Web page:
Forthcoming 2019 is a section from the Everyday Evidence Legal Blog that highlights recent papers from attorneys and professors from across the legal spectrum. These recent and soon-to-be publications offer readers a chance to see a wide range of issues from different legal fields.
Today’s Forthcoming 2019 features two articles:
Northwestern Law Review
William Baude & Stephen Sachs
How should we interpret the Constitution? The “positive turn” in legal scholarship treats constitutional interpretation, like the interpretation of statutes or contracts, as governed by legal rules grounded in actual practice. In our legal system, that practice requires a certain form of originalism: our system’s official story is that we follow the law of the Founding, plus all lawful changes made since. Or so we’ve argued. Yet this answer produces its own set of questions. How can practice solve our problems, when there are so many theories of law, each giving practice a different role? Why look to an official story, when on-the-ground practice may be confused or divided—or may even make the story ring false? And why take originalism as the official story, when so many scholars and judges seem to reject it? This Essay offers a response to each. To the extent that legal systems are features of particular societies, a useful theory will have to pay attention to actual social practice, including the aspects of legal practice we describe. This positive focus really can resolve a great many contentious legal disputes, as shared legal premises lead to conclusions that might surprise us or that ultimately establish one side in a dispute as correct. The most serious challenge to our view is the empirical one: whether originalism is or isn’t the official story of our law. Stripped of their jurisprudential confusion, though, the best competing accounts of our law seem to have far less supporting evidence than our own account. Focusing on social practice as it stands today turns out to direct our attention to the Founders and to the changes over time that their law has recognized.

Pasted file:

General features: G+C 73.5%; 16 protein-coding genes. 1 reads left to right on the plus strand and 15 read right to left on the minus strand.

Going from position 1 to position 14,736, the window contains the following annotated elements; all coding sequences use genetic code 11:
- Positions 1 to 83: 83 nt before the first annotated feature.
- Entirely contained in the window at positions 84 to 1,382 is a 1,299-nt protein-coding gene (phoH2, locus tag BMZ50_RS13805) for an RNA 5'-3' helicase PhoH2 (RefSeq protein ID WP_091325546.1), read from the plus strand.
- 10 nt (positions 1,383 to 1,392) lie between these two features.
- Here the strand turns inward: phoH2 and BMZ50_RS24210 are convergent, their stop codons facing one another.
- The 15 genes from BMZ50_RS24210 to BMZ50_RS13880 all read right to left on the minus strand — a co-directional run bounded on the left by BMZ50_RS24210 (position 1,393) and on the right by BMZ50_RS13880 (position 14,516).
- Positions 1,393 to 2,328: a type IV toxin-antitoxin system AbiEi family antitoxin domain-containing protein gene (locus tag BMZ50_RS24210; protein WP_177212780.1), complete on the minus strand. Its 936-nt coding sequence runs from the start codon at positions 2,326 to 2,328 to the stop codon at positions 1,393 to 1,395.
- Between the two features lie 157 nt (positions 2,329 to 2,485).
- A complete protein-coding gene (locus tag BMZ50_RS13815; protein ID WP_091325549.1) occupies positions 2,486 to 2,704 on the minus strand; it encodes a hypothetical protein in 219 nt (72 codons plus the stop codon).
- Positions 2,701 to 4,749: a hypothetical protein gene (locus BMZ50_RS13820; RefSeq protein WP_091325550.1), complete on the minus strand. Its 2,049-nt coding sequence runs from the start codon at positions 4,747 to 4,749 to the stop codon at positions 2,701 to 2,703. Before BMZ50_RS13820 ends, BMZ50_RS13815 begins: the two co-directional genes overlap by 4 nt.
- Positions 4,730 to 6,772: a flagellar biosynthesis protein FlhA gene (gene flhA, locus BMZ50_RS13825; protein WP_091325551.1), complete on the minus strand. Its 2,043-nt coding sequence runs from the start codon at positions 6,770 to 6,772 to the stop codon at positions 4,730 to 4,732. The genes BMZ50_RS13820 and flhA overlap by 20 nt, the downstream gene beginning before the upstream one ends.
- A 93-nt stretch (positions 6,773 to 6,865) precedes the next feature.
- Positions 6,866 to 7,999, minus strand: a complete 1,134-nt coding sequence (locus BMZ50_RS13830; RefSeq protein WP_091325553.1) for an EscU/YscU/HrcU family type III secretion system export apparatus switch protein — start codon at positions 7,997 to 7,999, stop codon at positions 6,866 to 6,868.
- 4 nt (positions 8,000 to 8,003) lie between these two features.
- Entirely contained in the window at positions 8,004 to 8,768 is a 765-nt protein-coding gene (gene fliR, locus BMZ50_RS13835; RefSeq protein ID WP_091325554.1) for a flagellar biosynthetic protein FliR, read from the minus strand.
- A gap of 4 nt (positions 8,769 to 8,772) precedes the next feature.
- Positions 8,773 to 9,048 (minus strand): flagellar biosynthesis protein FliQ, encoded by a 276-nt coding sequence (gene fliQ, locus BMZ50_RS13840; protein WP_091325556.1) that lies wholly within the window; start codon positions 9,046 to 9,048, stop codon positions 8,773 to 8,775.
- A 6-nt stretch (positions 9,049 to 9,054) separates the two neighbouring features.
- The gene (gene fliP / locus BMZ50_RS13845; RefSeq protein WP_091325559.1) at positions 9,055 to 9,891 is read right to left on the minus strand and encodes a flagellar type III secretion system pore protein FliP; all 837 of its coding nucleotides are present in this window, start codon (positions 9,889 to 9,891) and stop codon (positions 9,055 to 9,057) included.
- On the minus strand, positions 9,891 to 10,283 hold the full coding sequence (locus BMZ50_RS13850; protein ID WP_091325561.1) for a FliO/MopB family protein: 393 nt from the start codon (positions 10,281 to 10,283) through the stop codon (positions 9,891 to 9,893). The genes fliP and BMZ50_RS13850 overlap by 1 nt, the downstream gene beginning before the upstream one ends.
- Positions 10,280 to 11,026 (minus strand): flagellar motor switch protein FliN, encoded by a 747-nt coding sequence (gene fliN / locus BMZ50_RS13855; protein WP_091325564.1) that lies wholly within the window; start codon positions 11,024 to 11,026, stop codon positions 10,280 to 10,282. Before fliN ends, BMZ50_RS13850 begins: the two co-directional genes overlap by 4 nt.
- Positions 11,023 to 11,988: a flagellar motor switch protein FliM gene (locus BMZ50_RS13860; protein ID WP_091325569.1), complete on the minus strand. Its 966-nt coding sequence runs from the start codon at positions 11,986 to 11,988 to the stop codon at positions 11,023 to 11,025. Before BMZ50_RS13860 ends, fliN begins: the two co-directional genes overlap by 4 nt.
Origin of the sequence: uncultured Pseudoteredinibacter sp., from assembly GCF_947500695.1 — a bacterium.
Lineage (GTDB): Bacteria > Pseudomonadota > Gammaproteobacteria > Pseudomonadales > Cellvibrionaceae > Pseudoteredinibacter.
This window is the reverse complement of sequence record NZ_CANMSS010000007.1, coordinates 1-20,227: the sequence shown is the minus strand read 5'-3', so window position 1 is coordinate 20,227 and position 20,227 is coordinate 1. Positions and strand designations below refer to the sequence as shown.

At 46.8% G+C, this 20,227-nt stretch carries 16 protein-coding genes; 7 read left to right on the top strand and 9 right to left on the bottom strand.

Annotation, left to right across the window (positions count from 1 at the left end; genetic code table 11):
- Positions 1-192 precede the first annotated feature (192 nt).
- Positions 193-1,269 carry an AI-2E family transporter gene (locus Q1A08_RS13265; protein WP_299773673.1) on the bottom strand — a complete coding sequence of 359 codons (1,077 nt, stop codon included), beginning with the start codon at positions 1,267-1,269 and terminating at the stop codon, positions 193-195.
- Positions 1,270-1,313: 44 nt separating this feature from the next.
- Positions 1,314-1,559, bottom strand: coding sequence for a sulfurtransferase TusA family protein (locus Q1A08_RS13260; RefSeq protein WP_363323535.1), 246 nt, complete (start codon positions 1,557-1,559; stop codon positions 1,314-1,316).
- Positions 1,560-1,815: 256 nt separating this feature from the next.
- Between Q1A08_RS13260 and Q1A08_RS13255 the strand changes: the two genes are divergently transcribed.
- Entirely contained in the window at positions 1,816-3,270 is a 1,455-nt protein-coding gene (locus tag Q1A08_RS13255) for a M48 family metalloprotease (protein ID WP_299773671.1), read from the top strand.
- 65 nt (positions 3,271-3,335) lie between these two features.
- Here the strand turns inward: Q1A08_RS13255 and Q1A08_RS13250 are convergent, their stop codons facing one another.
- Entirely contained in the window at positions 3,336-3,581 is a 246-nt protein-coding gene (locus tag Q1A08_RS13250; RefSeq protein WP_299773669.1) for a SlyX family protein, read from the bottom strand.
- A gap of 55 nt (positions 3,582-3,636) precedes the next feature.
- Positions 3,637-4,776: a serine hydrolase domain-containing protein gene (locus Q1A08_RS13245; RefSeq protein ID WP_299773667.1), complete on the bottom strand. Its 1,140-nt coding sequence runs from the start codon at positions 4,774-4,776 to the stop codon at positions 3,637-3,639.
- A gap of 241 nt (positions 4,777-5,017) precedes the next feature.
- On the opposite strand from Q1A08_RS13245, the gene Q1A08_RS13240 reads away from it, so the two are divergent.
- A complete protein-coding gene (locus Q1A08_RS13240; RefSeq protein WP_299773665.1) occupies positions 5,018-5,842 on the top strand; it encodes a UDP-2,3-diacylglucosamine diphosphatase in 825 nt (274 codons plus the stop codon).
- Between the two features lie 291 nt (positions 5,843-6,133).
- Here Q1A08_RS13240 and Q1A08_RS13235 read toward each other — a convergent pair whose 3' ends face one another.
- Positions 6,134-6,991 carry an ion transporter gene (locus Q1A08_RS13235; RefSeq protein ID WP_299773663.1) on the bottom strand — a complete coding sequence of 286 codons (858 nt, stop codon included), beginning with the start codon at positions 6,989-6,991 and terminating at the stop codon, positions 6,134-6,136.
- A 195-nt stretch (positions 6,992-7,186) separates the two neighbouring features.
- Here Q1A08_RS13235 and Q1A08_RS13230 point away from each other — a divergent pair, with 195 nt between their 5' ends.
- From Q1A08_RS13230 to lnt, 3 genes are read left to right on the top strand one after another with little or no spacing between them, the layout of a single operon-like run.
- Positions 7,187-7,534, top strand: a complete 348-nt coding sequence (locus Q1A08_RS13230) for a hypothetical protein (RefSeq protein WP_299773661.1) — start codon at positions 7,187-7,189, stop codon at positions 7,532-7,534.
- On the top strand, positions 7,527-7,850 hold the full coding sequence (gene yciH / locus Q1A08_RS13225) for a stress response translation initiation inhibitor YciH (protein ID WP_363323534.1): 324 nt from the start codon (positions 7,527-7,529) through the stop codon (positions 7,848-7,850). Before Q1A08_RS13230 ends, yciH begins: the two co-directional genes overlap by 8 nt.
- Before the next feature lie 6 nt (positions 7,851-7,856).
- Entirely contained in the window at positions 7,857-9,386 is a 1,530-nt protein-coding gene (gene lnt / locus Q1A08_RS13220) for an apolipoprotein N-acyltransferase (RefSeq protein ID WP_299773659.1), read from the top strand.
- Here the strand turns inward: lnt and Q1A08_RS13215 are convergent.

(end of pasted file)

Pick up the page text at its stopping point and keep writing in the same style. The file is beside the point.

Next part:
Virginia Law Review
Charles L. Barzun
In my initial critique of the novel brand of originalism Professors Baude and Sachs had advanced, both separately and together, my objection was not so much that their theory was wrong but rather that it depended on conceptual claims and normative commitments they refused to acknowledge. Their response and further elaboration of their theory in Grounding only partially remedies those defects. They now explicitly align themselves with H.L.A. Hart’s theory of law, which usefully focuses the debate. But they still fail to reckon with the difficulties Hart’s model of law poses for their approach. In fact, their somewhat creative interpretation of Hart further confirms my initial observation that their true jurisprudential ally is Ronald Dworkin. It also points to another feature of the “deep structure” of law that Baude and Sachs mostly ignore.
Below I expand upon and clarify these claims. Part II briefly recapitulates the debate between Baude and Sachs and me. The next two Parts each address one of the two core issues that divide us. The first issue is about American judicial practice, and the question is, how originalist (in their distinctive sense of that term) is our practice? The second issue is about the relationship between judicial practice and “law,” according to H.L.A. Hart’s theory of law. There the question is, can originalism still be our law even if no judges recognize that fact? Part V concludes by suggesting that Baude and Sachs’s use of Hart’s theory reveals the way in which both legal practice and theory is interpretive in a technical sense of that term I will explain.
Click here for Baude and Sachs article.
Click here for Barzun article.